A construction company has been fined £50,000 after a worker suffered an 11,000 volt electric shock whilst working on a farm.

On September 30 2019 an employee of Connop and Son Limited was working on Worton Grounds Farm in Deddington, Banbury.

The worker was pouring concrete when the floating arm of a mobile concrete pump came into contact with an overhead powerline.

READ MORE: Oxfordshire: Fly-tipper fined more than £2k after being caught on CCTV

As a result, the employee received an 11,000-volt shock which caused him to lose consciousness.

His colleagues had to perform CPR to resuscitate him at the scene.

The man was later taken to the John Radcliffe Hospital where he was in a coma for six days and hospitalised for 10 days.

A Health and Safety Executive (HSE) investigation found Connop & Son Limited fell far below the expected standard and failed to implement its own control measures documented within its risk assessment.

Therefore, the company did not meet the requirements of regulation 14 of the Electricity at Work Regulations 1989.

The HSE investigation also found that Alexander Maddan, a sole trader, failed to plan, manage and monitor the construction phase and failed to ensure reasonably practicable control measures were in place.

Additionally, Shaun Walker, a concrete pump operator, failed to take reasonable care for the health and safety of himself and others who were affected by his acts or omissions.

Connop and Son Limited, of Folly Farm in Eardisland, Leominster pleaded guilty to breaching regulation 14 of the Electricity at Work Regulations 1989.

The company was fined £50,000 and ordered to pay costs of £5425 plus a victim surcharge of £181 at Oxford Magistrates’ Court on October 28.

On the same day, Maddan, of Deddington in Banbury pleaded guilty to breaching regulation 13 (1) of Construction Design and Management Regulations 2015.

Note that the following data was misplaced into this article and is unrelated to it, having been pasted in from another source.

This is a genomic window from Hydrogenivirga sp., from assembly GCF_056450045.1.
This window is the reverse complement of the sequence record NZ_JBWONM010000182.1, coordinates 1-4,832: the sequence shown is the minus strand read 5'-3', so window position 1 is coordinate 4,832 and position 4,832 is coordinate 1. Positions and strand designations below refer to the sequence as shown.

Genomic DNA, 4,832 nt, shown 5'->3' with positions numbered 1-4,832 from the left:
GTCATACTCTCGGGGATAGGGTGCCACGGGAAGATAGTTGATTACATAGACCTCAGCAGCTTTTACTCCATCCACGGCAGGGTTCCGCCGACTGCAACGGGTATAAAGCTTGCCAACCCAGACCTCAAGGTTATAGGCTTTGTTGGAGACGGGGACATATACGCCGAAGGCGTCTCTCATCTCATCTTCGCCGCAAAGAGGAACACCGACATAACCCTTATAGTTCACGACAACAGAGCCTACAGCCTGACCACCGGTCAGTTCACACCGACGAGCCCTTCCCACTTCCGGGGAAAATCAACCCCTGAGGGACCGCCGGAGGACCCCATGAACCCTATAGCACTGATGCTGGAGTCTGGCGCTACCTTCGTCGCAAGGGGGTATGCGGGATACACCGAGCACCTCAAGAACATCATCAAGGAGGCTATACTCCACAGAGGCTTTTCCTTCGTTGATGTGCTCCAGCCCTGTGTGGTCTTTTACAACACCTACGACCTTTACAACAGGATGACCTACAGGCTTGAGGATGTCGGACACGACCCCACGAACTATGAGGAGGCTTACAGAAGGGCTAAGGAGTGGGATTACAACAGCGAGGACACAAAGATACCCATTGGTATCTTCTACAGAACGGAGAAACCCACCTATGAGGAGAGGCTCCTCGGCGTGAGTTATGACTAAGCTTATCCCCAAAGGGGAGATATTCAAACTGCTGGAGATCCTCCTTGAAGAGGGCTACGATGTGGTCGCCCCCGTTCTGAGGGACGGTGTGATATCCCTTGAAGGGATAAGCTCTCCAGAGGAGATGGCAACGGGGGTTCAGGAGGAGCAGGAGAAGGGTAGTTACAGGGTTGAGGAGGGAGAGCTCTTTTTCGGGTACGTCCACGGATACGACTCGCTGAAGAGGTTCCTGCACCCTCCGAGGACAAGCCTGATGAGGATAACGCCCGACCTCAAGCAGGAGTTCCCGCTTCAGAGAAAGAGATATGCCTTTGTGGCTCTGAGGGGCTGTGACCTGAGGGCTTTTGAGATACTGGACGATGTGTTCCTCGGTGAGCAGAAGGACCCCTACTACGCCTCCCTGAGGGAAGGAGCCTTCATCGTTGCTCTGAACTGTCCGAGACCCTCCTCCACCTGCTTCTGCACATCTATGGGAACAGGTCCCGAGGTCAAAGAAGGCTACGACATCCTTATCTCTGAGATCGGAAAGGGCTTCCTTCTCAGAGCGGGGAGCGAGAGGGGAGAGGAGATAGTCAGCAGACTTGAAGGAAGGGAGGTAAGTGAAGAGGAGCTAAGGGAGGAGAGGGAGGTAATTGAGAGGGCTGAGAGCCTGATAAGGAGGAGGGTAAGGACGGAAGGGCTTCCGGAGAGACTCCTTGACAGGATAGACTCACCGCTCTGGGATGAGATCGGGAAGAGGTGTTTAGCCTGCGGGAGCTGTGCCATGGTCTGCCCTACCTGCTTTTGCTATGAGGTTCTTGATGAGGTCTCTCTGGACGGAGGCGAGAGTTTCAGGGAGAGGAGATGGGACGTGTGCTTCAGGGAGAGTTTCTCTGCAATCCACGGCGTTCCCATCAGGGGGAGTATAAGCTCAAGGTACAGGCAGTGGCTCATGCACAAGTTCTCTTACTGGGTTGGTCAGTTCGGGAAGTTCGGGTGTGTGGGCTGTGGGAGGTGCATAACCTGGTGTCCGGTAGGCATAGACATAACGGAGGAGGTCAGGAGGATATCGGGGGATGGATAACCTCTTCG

He was fined £3,000 and ordered to pay costs of £525 plus a victim surcharge of £181.

Also on October 28, Walker, of Swinford Leys in Wombourne pleaded guilty to breaching section 7 of the Health and Safety at Work Act.

Walker was handed a 12-month community order with a requirement to carry out 60 hours of unpaid work and ordered to pay costs of £2,000 plus a victim surcharge of £90.

Following the hearing, HSE inspector Steve Hull said: “Connop and Son Limited, Alexander Maddan and Shaun Walker could have ensured that the mobile concrete pump lorry was positioned outside an exclusion zone to prevent contact with the overhead powerline.

“Companies should be aware that HSE will not hesitate to take appropriate enforcement action against those that fall below the required standards.”


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This story was written by Sophie Perry. She joined the team in 2021 as a digital reporter.

You can get in touch with her by emailing: sophie.perry@newsquest.co.uk

Follow her on Twitter @itssophieperry

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